It’s an anodyne softball question from a glossy magazine known better for its reviews of home goods than its hard-hitting political interviews, but Ann Romney’s answer to Good Housekeeping is illuminating. Asked who her “heroes” and “role models” are, the would-be first lady replies, “I would say Eleanor Roosevelt, Mother Teresa ... and Hillary Clinton. She has been through so much; she just kept going. Now she's doing a great job as Secretary of State.”
The response is interesting in its own right for the inclusion of two Democratic first ladies and the omission of Republicans like Nancy Reagan or Laura Bush (or the focus on first ladies in general). But it’s especially interesting in the context of the political debate over Libya. If there’s one thing that every conservative commentator or elected official knows about last night’s debate -- even the conservatives that proclaimed Obama the winner -- it’s that the president lost on Libya. Depending on where you fall on the kookiness spectrum, the Obama administration, and particularly the State Department, were either critically negligent before the attacks on U.S. diplomats there, or were maybe secretly hoping that Americans would be killed. And when Secretary of State Hillary Clinton took personal responsibility for the attacks Monday night, the right was driven “to surreal heights of psycho-sexual anxiety," as Joan Walsh wrote.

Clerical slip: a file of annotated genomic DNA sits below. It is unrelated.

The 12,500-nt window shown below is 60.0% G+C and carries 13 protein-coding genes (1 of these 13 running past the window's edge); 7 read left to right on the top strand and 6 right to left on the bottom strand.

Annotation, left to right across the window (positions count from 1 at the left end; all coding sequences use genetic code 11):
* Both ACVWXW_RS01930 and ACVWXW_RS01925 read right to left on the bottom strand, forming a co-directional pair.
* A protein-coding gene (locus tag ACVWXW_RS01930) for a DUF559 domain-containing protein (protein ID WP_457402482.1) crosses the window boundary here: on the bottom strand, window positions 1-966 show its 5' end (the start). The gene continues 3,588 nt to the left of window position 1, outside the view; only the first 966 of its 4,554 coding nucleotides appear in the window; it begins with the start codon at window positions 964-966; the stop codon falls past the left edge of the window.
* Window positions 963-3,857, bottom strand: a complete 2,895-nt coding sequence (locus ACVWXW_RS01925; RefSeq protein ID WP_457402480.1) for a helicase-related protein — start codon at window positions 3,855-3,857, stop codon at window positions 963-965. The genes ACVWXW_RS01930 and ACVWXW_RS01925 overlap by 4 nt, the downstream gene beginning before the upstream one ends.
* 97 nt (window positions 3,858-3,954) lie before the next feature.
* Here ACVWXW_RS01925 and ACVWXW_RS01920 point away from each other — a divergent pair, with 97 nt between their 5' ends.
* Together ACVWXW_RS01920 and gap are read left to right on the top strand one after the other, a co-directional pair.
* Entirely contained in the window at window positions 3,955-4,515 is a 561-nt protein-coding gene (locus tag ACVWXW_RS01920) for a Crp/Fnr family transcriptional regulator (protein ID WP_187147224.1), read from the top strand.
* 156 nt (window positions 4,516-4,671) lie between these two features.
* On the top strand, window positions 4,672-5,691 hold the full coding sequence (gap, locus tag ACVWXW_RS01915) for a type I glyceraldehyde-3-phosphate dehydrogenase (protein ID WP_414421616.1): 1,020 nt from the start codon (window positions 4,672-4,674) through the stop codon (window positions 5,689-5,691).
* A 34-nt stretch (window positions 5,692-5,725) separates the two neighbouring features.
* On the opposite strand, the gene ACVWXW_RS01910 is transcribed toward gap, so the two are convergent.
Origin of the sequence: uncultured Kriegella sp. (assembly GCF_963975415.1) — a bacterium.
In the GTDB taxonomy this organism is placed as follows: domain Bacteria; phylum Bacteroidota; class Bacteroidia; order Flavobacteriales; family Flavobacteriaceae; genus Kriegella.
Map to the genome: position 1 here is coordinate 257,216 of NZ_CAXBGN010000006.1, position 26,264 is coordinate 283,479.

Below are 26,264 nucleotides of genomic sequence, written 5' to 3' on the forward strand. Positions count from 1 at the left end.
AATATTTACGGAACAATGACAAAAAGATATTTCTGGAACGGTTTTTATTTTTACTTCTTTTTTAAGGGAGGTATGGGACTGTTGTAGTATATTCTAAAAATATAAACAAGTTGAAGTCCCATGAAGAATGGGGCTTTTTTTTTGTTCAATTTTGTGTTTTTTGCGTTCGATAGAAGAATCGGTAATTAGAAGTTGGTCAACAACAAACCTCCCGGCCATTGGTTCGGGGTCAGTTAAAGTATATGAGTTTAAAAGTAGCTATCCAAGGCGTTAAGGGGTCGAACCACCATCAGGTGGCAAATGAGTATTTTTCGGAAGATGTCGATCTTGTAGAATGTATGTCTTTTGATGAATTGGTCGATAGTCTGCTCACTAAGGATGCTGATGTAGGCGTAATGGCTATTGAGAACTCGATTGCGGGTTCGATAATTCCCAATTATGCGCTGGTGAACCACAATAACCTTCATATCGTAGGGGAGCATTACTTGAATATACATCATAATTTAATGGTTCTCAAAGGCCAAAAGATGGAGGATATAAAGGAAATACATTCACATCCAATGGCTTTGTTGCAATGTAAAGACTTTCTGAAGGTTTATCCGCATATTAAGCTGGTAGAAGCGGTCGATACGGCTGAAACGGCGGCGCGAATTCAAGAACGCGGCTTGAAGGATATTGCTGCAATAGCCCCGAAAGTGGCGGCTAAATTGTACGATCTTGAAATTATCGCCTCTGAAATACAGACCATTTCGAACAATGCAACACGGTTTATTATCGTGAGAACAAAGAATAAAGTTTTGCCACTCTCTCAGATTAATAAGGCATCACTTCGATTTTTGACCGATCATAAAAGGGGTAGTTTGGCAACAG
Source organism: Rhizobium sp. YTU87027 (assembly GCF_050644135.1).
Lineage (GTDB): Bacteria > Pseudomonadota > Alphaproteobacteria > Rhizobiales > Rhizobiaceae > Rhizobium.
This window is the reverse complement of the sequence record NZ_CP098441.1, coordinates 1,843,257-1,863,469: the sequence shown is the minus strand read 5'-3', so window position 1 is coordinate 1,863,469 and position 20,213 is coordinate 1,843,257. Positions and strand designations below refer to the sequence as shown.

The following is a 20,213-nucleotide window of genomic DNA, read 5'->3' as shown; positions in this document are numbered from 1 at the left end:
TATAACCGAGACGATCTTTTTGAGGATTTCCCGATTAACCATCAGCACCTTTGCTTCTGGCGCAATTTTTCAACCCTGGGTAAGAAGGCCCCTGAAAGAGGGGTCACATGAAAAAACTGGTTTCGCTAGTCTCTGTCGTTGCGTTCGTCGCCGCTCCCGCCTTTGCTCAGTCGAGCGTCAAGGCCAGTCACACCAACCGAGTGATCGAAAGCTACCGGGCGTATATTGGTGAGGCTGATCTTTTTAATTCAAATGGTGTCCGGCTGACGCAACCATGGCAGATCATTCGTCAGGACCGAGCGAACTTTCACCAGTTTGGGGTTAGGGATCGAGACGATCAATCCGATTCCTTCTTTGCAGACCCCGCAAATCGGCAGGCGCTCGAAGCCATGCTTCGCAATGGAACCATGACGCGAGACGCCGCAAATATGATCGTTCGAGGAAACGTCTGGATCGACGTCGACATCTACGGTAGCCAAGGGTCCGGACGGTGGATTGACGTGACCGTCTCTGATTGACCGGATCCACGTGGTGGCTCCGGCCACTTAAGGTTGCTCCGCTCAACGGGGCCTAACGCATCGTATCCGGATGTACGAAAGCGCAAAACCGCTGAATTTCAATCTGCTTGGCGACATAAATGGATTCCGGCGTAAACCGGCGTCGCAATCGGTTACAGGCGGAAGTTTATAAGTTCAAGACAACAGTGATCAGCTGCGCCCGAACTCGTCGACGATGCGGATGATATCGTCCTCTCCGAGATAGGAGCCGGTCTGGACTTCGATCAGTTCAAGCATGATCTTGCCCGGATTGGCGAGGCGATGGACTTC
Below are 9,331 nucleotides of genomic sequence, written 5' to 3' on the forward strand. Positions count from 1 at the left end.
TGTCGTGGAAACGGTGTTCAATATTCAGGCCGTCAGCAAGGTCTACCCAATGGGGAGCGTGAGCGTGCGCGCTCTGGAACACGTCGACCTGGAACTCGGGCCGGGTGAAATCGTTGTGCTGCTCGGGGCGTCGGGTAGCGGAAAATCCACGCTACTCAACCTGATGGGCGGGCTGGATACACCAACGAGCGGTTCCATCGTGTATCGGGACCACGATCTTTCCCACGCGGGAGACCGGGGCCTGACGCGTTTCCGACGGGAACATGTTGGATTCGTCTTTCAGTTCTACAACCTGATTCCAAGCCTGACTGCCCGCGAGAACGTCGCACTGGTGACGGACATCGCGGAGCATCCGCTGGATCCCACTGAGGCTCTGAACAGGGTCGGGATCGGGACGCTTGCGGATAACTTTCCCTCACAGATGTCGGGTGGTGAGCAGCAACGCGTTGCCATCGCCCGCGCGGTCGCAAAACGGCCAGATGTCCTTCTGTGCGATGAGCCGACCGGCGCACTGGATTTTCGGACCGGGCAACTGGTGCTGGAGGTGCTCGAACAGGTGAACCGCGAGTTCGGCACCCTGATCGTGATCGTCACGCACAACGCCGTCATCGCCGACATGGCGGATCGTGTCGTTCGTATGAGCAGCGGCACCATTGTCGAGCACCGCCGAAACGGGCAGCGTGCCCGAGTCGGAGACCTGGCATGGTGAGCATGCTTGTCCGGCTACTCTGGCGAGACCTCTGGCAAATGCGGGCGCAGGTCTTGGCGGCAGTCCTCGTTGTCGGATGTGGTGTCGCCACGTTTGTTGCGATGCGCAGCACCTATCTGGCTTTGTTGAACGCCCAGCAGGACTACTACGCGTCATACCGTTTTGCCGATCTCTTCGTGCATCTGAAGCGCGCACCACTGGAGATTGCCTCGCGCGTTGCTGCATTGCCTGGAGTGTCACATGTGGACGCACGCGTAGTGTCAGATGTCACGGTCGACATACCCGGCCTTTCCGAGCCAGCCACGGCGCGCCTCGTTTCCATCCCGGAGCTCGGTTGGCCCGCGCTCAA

While Mitt Romney himself refrained from attacking Clinton last night, as most Republicans have until this week for reasons Time’s Michael Crowley explains, the implication is clear enough: Romney levels broadsides against the administration’s foreign policy on a near-daily basis; Clinton is the administration’s chief foreign policy official.
A natural question arises in these sort of attacks: Are Romney and his fellow conservatives coming from a place of honest concern and genuine policy differences, or are they merely exploiting a tragedy for partisan gain? While the Ann Romney interview came before Clinton took credit for the Libya attacks, her husband has been attacking Obama's foreign policy for years. But it seems like Clinton can’t be doing too terrible a job of leading the nation’s foreign policy if the Republican nominee’s wife feels comfortable declaring, “she's doing a great job.” It seems reasonable to assume that she's being more candid in an interview with Good Housekeeping than her husband, the actual candidate, is being on the stump or in TV appearances.
On a side note, later in the interview, Ann Romney has a bit of a Rick Perry moment and forgets the five points of her husband’s jobs plan. “[H]e has five things that are simple for people to understand: One is to get rid of regulation; one is to start using our natural resources; one is to turn to human capital, which is education, and get that working again; and ... oh, I'm not sure on the last two! (Laughs)”